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House Republicans, nevertheless, realize that in the meantime, they can do little other than wait for the president to act.
Rep. Mike Simpson, R-Idaho, conceded Friday that there will likely be more theatrics before a resolution emerges, and he said that short of holding news conferences decrying the president, there is not much Republicans can do to move the negotiations along.
“What needs to happen is the president and John Boehner need to get back into a room and actually start negotiating instead of this kind of nonsense with [Treasury Secretary Timothy F.] Geithner coming up and throwing out this piece of paper that’s . . . just laughable,” he said. “That’s what leadership is all about, and what you need is a White House that’s willing to lead.”
On Thursday, Geithner offered Republicans a package of $1.6 trillion in tax increases, including increases in estate and capital gains taxes, $50 billion in stimulus spending, a permanent raising of the debt ceiling, a one-year deferral of sequestration spending cuts and $400 billion in future entitlement cuts to be decided on in the next Congress.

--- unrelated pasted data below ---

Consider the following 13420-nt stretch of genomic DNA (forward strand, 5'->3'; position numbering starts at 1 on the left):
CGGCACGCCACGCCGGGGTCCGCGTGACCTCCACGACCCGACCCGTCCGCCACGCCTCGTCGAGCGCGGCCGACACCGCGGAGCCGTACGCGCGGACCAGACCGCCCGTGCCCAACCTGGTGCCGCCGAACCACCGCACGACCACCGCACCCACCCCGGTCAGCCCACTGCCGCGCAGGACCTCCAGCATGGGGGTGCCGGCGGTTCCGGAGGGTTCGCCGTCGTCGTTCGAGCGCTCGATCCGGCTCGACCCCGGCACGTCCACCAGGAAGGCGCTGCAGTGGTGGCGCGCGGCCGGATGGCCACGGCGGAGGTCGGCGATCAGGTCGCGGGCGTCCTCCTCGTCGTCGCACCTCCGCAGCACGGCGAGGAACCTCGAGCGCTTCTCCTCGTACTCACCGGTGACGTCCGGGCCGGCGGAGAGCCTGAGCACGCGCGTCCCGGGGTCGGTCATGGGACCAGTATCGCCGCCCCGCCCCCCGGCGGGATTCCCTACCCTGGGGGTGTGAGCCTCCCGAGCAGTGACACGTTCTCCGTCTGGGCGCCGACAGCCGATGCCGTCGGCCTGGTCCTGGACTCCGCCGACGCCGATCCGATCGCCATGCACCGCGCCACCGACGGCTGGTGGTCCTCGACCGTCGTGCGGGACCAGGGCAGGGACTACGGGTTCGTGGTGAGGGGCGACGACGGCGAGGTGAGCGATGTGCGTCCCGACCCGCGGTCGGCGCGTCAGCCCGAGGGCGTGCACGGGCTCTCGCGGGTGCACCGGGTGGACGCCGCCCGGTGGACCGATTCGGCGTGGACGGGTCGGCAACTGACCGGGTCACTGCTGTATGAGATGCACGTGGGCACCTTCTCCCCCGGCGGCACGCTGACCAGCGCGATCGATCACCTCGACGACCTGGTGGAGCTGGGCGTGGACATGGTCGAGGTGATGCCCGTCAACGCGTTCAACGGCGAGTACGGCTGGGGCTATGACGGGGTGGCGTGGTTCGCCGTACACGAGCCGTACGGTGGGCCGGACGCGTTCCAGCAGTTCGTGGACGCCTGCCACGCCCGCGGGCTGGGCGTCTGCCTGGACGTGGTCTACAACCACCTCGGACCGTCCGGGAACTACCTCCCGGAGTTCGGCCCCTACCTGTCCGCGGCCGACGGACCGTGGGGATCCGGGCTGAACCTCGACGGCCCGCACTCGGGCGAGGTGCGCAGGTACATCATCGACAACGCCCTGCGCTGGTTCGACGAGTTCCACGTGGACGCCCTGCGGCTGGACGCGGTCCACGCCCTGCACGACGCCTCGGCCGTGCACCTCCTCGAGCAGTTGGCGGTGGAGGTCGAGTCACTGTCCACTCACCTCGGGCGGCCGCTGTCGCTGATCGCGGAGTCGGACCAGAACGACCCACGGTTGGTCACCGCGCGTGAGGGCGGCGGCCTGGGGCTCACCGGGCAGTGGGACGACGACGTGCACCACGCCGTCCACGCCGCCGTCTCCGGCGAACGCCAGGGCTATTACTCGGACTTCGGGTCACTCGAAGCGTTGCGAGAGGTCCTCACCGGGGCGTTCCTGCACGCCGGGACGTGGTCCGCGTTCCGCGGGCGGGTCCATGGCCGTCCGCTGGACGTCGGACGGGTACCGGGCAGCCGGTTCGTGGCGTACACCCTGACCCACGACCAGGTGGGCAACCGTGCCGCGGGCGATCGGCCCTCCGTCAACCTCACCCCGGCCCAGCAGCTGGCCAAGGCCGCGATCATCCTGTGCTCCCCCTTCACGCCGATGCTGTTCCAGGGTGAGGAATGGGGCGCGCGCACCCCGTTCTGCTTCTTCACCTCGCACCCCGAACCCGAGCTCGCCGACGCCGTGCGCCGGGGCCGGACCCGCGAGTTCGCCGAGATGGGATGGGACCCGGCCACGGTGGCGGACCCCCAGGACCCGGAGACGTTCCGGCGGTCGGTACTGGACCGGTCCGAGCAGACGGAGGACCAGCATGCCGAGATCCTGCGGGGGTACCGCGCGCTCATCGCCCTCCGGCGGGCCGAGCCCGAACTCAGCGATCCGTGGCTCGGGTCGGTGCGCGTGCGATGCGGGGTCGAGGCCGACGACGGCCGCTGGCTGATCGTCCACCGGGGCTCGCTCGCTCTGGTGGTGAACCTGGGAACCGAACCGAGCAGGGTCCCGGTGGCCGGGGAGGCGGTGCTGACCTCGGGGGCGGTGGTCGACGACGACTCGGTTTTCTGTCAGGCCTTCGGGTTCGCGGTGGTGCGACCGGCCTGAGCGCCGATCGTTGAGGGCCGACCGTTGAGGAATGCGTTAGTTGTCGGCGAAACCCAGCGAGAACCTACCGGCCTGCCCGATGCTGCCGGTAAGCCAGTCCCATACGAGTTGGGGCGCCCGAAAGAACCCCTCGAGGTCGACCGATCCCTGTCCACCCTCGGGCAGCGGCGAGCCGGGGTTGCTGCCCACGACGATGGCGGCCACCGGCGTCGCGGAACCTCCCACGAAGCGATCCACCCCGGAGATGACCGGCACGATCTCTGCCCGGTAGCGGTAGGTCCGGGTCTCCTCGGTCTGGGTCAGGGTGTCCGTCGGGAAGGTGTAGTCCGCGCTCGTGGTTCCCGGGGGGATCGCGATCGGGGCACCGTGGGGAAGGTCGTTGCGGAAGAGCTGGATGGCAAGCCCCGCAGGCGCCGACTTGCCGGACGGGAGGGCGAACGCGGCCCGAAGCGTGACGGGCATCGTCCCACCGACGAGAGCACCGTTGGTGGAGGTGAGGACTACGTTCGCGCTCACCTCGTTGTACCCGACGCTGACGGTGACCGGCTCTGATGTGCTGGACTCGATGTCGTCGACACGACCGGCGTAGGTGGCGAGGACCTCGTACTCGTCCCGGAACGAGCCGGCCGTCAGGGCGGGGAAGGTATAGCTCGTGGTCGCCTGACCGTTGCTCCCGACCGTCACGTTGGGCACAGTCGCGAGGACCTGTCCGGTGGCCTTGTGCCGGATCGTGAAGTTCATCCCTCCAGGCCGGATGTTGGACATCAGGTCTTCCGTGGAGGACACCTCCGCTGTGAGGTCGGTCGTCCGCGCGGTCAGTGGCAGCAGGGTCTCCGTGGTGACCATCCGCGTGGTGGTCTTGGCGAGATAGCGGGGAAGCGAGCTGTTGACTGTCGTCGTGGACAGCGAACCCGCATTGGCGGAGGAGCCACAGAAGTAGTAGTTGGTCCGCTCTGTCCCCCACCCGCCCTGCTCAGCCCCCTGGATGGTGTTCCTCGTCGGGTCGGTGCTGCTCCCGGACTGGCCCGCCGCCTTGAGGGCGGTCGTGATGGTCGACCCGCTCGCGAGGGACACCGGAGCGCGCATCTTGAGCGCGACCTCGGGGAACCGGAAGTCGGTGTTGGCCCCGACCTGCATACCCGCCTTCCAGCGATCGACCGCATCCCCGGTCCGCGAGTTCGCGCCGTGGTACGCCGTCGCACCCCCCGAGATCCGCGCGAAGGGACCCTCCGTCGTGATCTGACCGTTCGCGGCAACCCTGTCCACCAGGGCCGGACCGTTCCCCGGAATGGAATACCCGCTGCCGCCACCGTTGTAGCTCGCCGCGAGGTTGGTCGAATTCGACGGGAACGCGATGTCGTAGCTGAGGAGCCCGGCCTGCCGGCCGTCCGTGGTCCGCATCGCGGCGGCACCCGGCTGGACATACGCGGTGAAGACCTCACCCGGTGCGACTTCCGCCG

Republicans were left to ponder whether and in what form to present a counteroffer. A decision had not been made by the weekend, with Majority Leader Eric Cantor, R-Va., telling reporters Friday: “We’re not interested in playing rope-a-dope.”
Though it is not a formal offer, Senate Minority Leader Mitch McConnell, R-Ky., told the Wall Street Journal Friday that his party could accept more revenue — though still not rate hikes — if Obama agrees to higher Medicare premiums for the wealthy, an increase in the Medicare eligibility age and a slowing of cost-of-living increases for programs such as Social Security.
Democrats, however, are just as wary of being sucker-punched.
House Minority Whip Steny H. Hoyer, D-Md., said Friday that although Republicans want them to offer spending and entitlement cuts, previous spending battles have shown them that they should wait for the GOP to act.
“What the Republicans want is, they want give on their stuff first. There’s no give on taxes, revenues, none,” he said.
Hoyer described the GOP strategy as, “‘Let’s bargain. How about cutting this?’ ‘OK.’ ‘How about cutting this?’ ‘OK.’ ‘How about cutting this?’ ‘OK.’ And then you say to me, ‘Well, now, how about we raise revenues here?’ ‘We’re not going to talk about that. We’re going to walk out of the room.’ That’s what Cantor did. That’s essentially what Boehner did.”
Jonathan Strong contributed to this report.